So it’s snowing outside – what’s the first thing you do? I must be a bit odd because the first thing I do is get a box of snow and put it in the freezer to play with later. Snow in England is so fickle – it might snow lots of it might all be gone in an hour. If so the girls will be so sad they haven’t played with it at all.
I think snow makes a brilliant sensory play material. It’s soft and malleable and watching it melt is a fascinating science experiment. It’s brilliant for little ones who don’t want to be out in the cold for too long but still want the chance to play. The best thing about snow play is it’s completely free. Wrap up warmly, get a box of snow and you’re ready to go. A few extra spoons and bowls or small world toys add to the fun.
Here are some of the ways we have been playing with snow.
1. Make a Winter Wonderland
This is an easy one which we enjoyed last year too Have a look at our Inside Snow Play post to see. We had a huge box – one of those ones for under bed storage. Then filled it with snow and added lots of small world toys. This was brilliant as simply the act of putting the toys in a different situation meant hours of play. It breathes new life into toys which might otherwise be neglected.
2. Colourful Snow
This is lots of fun – food colouring and snow is very pretty. Ok it’s pretty messy too – but it’s worth it. Not sure about the yellow colour though.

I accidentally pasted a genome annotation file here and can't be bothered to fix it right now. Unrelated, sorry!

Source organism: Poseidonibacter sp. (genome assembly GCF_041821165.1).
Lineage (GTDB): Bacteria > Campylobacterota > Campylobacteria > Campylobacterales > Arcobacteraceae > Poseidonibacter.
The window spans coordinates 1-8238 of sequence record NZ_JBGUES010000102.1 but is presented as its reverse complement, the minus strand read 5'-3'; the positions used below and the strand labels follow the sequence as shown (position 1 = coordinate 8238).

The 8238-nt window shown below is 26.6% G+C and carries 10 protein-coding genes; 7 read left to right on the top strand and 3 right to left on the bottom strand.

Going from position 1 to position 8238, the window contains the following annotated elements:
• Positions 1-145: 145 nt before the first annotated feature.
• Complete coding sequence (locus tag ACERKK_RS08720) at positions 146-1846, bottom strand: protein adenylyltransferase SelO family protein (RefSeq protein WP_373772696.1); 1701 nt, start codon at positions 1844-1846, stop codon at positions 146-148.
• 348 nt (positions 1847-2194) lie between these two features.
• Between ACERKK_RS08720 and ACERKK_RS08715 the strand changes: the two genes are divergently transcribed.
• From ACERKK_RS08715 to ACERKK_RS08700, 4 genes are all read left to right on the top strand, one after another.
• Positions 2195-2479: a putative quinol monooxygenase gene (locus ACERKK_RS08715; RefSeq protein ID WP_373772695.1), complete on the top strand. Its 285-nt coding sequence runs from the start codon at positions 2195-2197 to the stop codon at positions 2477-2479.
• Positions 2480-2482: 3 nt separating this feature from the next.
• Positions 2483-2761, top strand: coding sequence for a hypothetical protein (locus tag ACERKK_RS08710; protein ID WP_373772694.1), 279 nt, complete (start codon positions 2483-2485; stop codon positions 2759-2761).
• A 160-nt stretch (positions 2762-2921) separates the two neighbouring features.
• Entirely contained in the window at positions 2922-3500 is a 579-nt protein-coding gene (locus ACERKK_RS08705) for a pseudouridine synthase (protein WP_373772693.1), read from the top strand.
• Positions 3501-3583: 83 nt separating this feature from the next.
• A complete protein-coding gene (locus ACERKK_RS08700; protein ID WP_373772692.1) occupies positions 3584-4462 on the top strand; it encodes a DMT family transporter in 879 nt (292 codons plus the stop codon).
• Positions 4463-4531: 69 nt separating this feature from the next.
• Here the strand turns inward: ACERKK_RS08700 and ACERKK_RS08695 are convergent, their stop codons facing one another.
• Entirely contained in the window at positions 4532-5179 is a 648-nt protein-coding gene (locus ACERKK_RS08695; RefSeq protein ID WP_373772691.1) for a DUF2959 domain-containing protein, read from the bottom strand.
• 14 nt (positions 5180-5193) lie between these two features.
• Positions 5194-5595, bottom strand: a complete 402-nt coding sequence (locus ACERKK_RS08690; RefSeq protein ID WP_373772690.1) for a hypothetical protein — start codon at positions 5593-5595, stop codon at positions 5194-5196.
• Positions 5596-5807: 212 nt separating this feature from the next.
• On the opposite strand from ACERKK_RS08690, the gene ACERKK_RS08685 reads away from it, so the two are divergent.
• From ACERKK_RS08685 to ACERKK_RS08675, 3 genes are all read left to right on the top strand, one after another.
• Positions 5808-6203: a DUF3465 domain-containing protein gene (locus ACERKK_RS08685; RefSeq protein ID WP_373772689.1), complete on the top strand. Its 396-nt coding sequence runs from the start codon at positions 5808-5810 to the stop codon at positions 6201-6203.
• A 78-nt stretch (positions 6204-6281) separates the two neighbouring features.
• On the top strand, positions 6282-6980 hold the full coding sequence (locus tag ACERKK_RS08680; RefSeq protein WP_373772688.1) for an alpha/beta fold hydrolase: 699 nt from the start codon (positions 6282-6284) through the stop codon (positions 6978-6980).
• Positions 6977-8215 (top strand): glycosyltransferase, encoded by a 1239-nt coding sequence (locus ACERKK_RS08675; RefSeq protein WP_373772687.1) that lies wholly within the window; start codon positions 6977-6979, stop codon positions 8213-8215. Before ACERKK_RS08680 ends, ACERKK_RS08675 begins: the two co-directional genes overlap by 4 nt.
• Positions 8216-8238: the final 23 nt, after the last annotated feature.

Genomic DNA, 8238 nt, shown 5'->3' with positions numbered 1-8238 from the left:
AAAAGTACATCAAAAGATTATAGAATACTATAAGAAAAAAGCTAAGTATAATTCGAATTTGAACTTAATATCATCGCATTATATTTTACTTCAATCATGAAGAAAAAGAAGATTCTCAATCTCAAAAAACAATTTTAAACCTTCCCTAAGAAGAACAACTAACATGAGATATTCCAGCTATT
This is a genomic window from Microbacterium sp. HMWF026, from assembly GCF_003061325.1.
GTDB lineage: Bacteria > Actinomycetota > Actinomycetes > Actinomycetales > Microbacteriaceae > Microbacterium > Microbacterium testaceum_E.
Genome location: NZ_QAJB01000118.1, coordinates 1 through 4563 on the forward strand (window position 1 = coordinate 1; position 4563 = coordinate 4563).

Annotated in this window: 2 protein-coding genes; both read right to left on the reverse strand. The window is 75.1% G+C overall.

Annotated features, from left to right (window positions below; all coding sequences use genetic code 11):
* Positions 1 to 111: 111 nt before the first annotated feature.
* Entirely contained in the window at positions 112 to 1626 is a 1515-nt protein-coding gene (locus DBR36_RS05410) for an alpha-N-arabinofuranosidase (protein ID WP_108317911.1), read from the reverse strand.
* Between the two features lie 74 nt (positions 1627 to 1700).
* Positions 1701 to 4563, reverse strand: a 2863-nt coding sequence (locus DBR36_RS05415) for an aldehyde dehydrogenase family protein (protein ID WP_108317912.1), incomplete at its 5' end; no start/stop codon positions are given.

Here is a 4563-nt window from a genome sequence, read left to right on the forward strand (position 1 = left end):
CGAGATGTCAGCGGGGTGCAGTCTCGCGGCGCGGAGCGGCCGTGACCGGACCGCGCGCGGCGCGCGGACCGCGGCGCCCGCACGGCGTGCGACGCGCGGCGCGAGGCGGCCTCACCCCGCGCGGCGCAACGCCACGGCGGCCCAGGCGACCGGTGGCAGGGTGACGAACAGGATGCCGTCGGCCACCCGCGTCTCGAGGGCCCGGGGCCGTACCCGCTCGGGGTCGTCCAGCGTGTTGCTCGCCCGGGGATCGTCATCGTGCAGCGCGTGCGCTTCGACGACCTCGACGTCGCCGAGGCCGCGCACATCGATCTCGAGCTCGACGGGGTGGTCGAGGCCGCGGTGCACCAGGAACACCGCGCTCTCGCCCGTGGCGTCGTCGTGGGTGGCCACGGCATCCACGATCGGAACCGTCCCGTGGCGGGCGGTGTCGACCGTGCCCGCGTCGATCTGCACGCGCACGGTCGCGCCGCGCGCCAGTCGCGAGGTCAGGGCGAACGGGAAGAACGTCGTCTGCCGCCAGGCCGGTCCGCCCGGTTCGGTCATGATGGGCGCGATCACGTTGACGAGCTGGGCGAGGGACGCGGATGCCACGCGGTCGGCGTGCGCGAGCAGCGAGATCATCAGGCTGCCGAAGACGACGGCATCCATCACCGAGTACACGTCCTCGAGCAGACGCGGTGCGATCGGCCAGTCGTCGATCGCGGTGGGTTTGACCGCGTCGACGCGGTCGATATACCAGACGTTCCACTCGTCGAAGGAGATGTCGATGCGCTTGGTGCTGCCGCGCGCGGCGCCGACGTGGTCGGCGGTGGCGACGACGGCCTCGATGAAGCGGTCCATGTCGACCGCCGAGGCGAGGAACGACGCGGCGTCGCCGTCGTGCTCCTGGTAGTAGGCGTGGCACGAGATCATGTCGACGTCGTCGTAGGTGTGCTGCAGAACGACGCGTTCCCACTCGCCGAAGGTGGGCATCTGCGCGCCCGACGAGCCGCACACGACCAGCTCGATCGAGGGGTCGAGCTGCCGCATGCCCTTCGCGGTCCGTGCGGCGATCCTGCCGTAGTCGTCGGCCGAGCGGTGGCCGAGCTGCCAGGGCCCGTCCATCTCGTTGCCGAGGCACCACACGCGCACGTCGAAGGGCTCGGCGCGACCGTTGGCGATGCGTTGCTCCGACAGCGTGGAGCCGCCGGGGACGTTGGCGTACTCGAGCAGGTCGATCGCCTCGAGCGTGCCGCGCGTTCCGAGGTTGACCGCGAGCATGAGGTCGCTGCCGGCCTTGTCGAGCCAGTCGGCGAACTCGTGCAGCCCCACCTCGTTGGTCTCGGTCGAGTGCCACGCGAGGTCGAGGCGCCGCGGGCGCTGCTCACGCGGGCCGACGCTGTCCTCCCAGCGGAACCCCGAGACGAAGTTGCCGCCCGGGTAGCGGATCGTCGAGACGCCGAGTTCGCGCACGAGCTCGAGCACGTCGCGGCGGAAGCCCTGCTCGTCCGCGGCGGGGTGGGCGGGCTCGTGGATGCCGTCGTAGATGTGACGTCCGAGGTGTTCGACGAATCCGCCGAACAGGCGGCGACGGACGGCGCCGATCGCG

3. Animals in the snow
The girls seemed to particularly love this one. I think having animals playing in the snow must be especially appealing.
4. Ice Cream Parlour
This has to be an all time favourite. Snow is cold and forms into brilliant balls – and is perfect for making ice cream. Sometimes we add a bit of colour with food colouring.
You do need to be careful that the snow is fresh and clean as sometimes it’s a bit too tempting and there might be a few sneaky licks.
5. Inside Snowmen
Building a snowman outside is hard work. I didn’t realise when I was a child. It’s cold and tiring when you have to do most of it yourself when the children are small. Mini snowmen are so much easier. I give the girls a bowl of snow and a few snowman making things – googly eyes, buttons, ribbon for a scarf, sticks for arms.
Then I let them build. The mini snowmen are so cute and you can keep them in the freezer if you want. This was Charlotte’s snowman – she’s only two and a half and didn’t need very much help – just in forming the body and head.
6. Cookie cutter shapes
Last year we made shapes using cookie cutters. It worked quite well and it was like making mini sculptures. We froze the hearts and then hung them outside but I can’t find the picture of it. They looked very pretty outside and it was fun watching them melt.
7. Spelling Practice
Ok – ok! I know! This is supposed to be fun – right?! But practicing spellings is fun isn’t it?! No? Well I’m a teacher – I can’t help myself! Writing spelling words or practicing numbers or handwriting is more fun in the snow and sometimes you have to sneak these things in when they aren’t paying attention.
This is my post for the Winter Wonderland blog hop: